the ch!cktionary

I'm Lena Chen, a writer, activist, and media producer who's been called a "skank" (by Bill O'Reilly) and "a small Asian woman" (by The New York Times). My favorite part of my workday is the hate mail.

For the unlikely story that is my life, read on.

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Anatomy of an Outfit
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I’ll be chatting about this topic on HuffPost Live at 1:30pm EST. UPDATE: the recorded segment is now available below and on the show website.

Here’s the gist of what we discussed:

Illinois has a new law that taxes strip clubs. The money will fund rape crisis centers. Does it unfairly link strip clubs to rape? Or is it a good way to raise money?

My fear is that this new law will primarily hurt workers in the adult entertainment industry. This neither changes societal attitudes about rape, nor does it target those actually responsible for the existence of sexual violence.

What’s your opinion? Watch the segment and join the conversation to give us your take.

A few takeaway points I wanted to emphasize now that the segment has aired (forgive the sarcastic bits):

  • There is no established causal link between the existence of strip clubs and sexual assault, though there are some studies that have suggested a correlation between sexual violence and alcohol consumption and exposure to sexually explicit materials. As someone who has been dating an academic for the past four years, I could empathize deeply with the professor’s plight in trying to keep with his very technical definition of “correlation”.
  • The funding cuts affecting rape crisis centers in Illinois have nothing to do with strip clubs. Strip clubs are already often subject to much stricter zoning and health regulations than other businesses, and assault rarely occurs on strip club premises, given the presence of security. Statistically speaking, is more likely to happen at a sporting event or a college party than at a strip club, though we don’t see anyone taxing your spring break and blaming that for rape. Ultimately, though, I am less concerned about the “fairness” of the tax than I am about the lack of solutions offered.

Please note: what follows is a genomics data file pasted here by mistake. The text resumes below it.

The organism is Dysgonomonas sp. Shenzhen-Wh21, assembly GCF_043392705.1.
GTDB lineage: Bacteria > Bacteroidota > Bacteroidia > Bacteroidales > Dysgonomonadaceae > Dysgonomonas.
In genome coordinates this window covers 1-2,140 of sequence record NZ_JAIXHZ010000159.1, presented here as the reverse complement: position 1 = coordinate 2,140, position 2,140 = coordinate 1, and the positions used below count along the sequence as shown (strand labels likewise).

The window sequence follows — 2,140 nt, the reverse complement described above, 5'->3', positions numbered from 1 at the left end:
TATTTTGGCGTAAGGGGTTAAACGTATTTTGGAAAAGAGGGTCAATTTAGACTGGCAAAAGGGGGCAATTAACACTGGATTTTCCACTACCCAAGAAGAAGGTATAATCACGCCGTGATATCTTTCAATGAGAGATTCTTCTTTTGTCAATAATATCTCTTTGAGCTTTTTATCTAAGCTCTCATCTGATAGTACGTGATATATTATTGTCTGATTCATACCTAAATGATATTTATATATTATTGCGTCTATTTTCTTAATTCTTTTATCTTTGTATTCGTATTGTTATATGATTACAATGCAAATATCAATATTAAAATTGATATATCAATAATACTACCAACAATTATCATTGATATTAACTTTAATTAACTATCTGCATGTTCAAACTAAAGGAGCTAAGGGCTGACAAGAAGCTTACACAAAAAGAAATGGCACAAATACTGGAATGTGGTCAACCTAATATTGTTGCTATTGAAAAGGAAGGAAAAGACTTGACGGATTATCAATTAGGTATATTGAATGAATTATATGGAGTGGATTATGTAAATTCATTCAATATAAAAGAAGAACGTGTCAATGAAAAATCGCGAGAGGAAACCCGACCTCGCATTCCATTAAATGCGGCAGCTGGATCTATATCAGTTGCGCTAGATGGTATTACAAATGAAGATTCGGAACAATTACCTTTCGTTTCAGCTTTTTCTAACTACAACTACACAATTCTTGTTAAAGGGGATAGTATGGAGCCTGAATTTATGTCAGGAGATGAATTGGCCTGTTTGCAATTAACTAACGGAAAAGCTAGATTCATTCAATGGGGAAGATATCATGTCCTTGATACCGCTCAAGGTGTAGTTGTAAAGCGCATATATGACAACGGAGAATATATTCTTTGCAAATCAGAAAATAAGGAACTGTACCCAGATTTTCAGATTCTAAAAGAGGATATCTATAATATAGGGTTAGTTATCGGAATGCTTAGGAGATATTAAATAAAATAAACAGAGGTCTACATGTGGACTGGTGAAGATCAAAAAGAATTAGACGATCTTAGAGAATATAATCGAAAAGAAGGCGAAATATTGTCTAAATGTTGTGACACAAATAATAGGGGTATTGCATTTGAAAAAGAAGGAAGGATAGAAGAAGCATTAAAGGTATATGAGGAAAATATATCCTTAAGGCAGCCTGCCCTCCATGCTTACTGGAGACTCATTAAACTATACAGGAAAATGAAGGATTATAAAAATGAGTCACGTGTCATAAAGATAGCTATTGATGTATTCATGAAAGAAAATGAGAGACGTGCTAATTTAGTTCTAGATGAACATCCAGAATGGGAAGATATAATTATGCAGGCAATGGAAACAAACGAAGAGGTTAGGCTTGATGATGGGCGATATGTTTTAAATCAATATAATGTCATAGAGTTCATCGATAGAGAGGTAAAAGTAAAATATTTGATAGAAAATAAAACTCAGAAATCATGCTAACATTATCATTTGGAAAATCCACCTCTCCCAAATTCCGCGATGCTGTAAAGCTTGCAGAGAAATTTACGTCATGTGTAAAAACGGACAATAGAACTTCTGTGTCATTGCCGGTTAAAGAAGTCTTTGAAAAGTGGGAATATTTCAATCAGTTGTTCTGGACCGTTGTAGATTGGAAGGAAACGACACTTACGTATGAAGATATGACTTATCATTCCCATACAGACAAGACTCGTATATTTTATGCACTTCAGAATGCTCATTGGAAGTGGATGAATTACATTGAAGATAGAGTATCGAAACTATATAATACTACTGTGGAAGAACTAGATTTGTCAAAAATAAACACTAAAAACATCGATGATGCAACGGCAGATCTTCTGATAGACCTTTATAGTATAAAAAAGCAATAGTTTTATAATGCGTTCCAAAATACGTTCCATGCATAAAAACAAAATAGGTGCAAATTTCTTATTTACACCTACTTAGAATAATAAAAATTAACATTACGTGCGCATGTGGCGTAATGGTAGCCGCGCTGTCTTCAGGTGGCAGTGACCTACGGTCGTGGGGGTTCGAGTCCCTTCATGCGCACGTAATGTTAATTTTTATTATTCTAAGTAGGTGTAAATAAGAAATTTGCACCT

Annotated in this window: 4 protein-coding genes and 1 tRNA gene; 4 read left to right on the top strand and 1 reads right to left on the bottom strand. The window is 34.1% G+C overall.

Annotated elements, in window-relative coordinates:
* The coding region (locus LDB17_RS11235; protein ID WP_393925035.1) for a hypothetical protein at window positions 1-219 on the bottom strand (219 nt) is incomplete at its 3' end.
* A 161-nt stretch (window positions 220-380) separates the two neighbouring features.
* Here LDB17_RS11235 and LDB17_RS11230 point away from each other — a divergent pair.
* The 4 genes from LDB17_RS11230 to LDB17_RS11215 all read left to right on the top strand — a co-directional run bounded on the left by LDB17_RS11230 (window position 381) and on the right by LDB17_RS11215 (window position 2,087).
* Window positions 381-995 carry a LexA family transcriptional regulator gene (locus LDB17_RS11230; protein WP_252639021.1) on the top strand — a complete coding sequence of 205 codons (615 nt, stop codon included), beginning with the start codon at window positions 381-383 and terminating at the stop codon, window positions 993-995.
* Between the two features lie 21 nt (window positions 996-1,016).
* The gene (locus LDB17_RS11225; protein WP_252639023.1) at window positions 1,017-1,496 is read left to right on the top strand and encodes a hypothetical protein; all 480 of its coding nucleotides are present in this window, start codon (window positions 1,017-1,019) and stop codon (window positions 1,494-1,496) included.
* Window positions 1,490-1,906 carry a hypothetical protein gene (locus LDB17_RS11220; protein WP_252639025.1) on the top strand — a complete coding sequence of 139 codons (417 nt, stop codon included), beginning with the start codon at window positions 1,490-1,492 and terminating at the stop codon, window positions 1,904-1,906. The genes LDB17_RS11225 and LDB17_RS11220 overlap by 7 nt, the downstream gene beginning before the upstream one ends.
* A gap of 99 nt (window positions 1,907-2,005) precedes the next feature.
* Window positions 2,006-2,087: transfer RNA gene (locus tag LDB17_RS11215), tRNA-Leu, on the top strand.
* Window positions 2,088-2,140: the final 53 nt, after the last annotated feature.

• Because the state has realized that they don’t have the budget to support survivors of sexual assault, they’ve passed on the cost to the private sector without ever actually addressing the causes of rape. In doing so, they have perpetuated inaccurate information about how and why rape occurs while potentially setting an irresponsible precedent in which rape becomes not the responsibility of everyday citizens but the responsibility of those who take their tops off and the people who pay them to do so
  • This entire discussion ignores the existence of both strippers and rape survivors who are not female-identified or heterosexual.
  • By taxing strip clubs, we are potentially contributing toward the notion that the adult entertainment industry is responsible for social ills related to sex, thus further marginalizing sex workers while ignoring the culpability of everyday people for what is a collective social problem.
  • In conclusion, we live in a nation that deprioritizes crucial social services and then passes on the cost to an industry whose workers have already historically been demonized and stigmatized. Meanwhile, the cause for the central problem (rape) has not been addressed, and instead, we are sidetracked into discussing a new problem (how to fund programs that address the consequences of rape). This shouldn’t be surprising as this is often how other social issues, such as homelessness and hunger, are framed in the public discourse or whatever you call the thing I just engaged in above.